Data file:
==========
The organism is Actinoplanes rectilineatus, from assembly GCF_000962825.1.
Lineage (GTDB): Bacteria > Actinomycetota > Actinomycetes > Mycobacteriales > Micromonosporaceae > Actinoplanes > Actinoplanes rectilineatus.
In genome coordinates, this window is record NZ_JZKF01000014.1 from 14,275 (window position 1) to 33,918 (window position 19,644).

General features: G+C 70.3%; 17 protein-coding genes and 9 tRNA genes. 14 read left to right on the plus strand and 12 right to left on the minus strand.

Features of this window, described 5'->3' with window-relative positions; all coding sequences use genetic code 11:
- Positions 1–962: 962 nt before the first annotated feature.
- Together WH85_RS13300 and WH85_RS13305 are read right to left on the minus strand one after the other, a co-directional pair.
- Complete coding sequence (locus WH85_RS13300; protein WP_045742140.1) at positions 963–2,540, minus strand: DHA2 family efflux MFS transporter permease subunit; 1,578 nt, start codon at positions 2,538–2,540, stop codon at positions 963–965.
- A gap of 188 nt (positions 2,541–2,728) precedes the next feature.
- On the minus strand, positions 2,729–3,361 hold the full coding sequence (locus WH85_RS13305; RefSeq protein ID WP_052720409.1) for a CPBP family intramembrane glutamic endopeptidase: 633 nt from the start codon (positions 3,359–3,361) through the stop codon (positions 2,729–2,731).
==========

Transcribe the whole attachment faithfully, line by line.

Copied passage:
The organism is Actinoplanes rectilineatus, from assembly GCF_000962825.1.
Lineage (GTDB): Bacteria > Actinomycetota > Actinomycetes > Mycobacteriales > Micromonosporaceae > Actinoplanes > Actinoplanes rectilineatus.
In genome coordinates, this window is record NZ_JZKF01000014.1 from 14,275 (window position 1) to 33,918 (window position 19,644).

General features: G+C 70.3%; 17 protein-coding genes and 9 tRNA genes. 14 read left to right on the plus strand and 12 right to left on the minus strand.

Features of this window, described 5'->3' with window-relative positions; all coding sequences use genetic code 11:
- Positions 1–962: 962 nt before the first annotated feature.
- Together WH85_RS13300 and WH85_RS13305 are read right to left on the minus strand one after the other, a co-directional pair.
- Complete coding sequence (locus WH85_RS13300; protein WP_045742140.1) at positions 963–2,540, minus strand: DHA2 family efflux MFS transporter permease subunit; 1,578 nt, start codon at positions 2,538–2,540, stop codon at positions 963–965.
- A gap of 188 nt (positions 2,541–2,728) precedes the next feature.
- On the minus strand, positions 2,729–3,361 hold the full coding sequence (locus WH85_RS13305; RefSeq protein ID WP_052720409.1) for a CPBP family intramembrane glutamic endopeptidase: 633 nt from the start codon (positions 3,359–3,361) through the stop codon (positions 2,729–2,731).